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Lindström, Anders
Publications (4 of 4) Show all publications
Eriksson, A., Lindström, A., Seward, A., Seward, A. & Kircher, K. (2014). Can User-Paced, Menu-free Spoken Language Interfaces Improve Dual Task Handling While Driving?. In: HUMAN-COMPUTER INTERACTION: ADVANCED INTERACTION MODALITIES AND TECHNIQUES, PT II: . Paper presented at 16th International Conference on Human-Computer Interaction (HCI) (pp. 394-405). SPRINGER-VERLAG BERLIN, 8511
Open this publication in new window or tab >>Can User-Paced, Menu-free Spoken Language Interfaces Improve Dual Task Handling While Driving?
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2014 (English)In: HUMAN-COMPUTER INTERACTION: ADVANCED INTERACTION MODALITIES AND TECHNIQUES, PT II, SPRINGER-VERLAG BERLIN , 2014, Vol. 8511, p. 394-405Conference paper, Published paper (Refereed)
Abstract [en]

The use of speech-based interaction over traditional means of interaction in secondary tasks may increase safety in demanding environments with high requirements on operator attention. Speech interfaces have suffered from issues similar to those of visual displays, as they often rely on a complex menu structure that corresponds to that of visual systems. Recent advances in speech technology allow the use of natural language, eliminating the need for menu structures and offering a tighter coupling between the intention to act and the completion of the action. Modern speech technology may not only make already existing types of interaction safer, but also opens up for new applications, which may enhance safety. One such application is a speech-based hazard reporting system. A small fixed-base simulator study showed that drivers adapt the timing of the hazard reports to the situation at hand, such that an increase in reported workload was avoided.

Place, publisher, year, edition, pages
SPRINGER-VERLAG BERLIN, 2014
Series
Lecture Notes in Computer Science, ISSN 0302-9743, E-ISSN 1611-3349 ; 8511
Keywords
speech-based interface; natural language; compensatory behaviour; hazard reporting; human factors; VUI; strategic driving behaviour; simulated driving; IVIS
National Category
Computer and Information Sciences
Identifiers
urn:nbn:se:liu:diva-112073 (URN)10.1007/978-3-319-07230-2_38 (DOI)000342751800038 ()978-3-319-07230-2 (ISBN)978-3-319-07229-6 (ISBN)
Conference
16th International Conference on Human-Computer Interaction (HCI)
Available from: 2014-11-13 Created: 2014-11-13 Last updated: 2018-03-08
Eklund, R. & Lindström, A. (2009). The Integration of Foreign Items. A Corpus-based Study of Cross-lingual Influence with Examples from Swedish (1ed.). In: Anke Lüdeling & Merja Kytö (Ed.), Corpus Linguistics: an international handbook / 2 (pp. 1024-1043). Berlin: Mouton de Gruyter
Open this publication in new window or tab >>The Integration of Foreign Items. A Corpus-based Study of Cross-lingual Influence with Examples from Swedish
2009 (English)In: Corpus Linguistics: an international handbook / 2 / [ed] Anke Lüdeling & Merja Kytö, Berlin: Mouton de Gruyter, 2009, 1, p. 1024-1043Chapter in book (Other academic)
Abstract [en]

This handbook provides an up-to-date survey of corpus linguistics. Spoken, written, or multimodal corpora serve as the basis for quantitative and qualitative research on many questions of linguistic interest. The volume comprises 61 articles by internationally renowned experts. They sketch the history of corpus linguistics and its relationship with neighboring disciplines, show its potential, discuss its problems, and describe various methods of collecting, annotating, and searching corpora, as well as processing corpus data. Key features: up-to-date and complete handbook includes both an overview and detailed discussions gathers together a great number of experts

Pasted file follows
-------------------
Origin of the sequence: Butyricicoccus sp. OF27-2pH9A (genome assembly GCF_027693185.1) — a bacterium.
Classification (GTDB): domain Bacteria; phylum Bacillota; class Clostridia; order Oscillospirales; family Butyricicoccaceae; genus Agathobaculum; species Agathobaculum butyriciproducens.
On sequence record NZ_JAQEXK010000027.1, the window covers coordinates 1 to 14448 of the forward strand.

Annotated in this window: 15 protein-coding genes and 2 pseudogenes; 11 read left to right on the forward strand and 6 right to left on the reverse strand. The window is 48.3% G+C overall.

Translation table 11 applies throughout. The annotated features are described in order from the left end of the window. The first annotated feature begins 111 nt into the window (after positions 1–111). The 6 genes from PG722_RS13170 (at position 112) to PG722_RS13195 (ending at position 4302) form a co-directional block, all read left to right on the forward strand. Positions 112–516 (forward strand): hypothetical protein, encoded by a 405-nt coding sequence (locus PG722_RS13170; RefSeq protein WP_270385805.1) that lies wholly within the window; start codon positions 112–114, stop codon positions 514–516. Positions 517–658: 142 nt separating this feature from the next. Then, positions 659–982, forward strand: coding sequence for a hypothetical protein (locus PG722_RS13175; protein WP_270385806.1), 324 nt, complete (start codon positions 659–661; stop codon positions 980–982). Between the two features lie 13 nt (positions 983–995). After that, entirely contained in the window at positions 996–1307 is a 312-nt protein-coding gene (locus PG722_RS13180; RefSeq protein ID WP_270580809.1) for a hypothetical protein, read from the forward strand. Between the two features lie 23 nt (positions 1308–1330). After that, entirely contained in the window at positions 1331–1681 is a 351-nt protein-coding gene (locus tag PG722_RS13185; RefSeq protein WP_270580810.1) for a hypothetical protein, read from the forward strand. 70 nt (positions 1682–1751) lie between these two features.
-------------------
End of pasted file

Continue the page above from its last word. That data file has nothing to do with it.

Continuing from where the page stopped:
Place, publisher, year, edition, pages
Berlin: Mouton de Gruyter, 2009 Edition: 1
Series
Handbücher zur Sprache und Kommunikationswissenschaft / Handbooks of Linguistics and Communication Science. ; 2
National Category
General Language Studies and Linguistics
Identifiers
urn:nbn:se:liu:diva-79235 (URN)3-110-18-043-X (ISBN)9-783-11018-043-5 (ISBN)
Available from: 2012-07-04 Created: 2012-07-04 Last updated: 2018-01-12Bibliographically approved
Lindström, A. (2004). English and other foreign linguistic elements in spoken Swedish: studies of productive processes and their modelling using finite-state tools. (Doctoral dissertation). Linköping: Linköpings universitet
Open this publication in new window or tab >>English and other foreign linguistic elements in spoken Swedish: studies of productive processes and their modelling using finite-state tools
2004 (English)Doctoral thesis, monograph (Other academic)
Abstract [en]

This thesis addresses the question of what native speakers of Swedish do when items originating in English and several other foreign languages occur in their native language. This issue is investigated at the phonological and morphological levels of contemporary Swedish. The perspective is descriptive and the approach employed is empirical, involving analyses of several corpora of spoken and some of written Swedish. The focus is on naturally occurring but not yet well-described phonological and morphological patterns which are critical to, and can be applied in, speech technology applications.

The phonetic and phonological aspects are investigated in two studies. In a spoken language production srudy, well-known foreign names and words were recorded by 491 subjects, yielding almost 24,000 segments of potential interest, which were later transcribed and analyzed at the phonetic level. In a transcription srudy of proper names, 61,500 of the most common names in Sweden were transcribed under guidelines allowing extensions of the allophanic repertoire. The transcription conventions were developed jointly during the course of the exercise by four phonetically trained experts. An analysis of the transcriptions shows that several such extensions were deemed necessary for speech generation in a number of instances and as possible pronunciation variants, that should all be allowed in speech recognition, in even more instances. A couple of phonotactically previously impermissible sequences in Swedish are also encountered and judged as necessary to introduce. Some additional speech sounds were also considered possible but not encountered so far in the sample of names covered.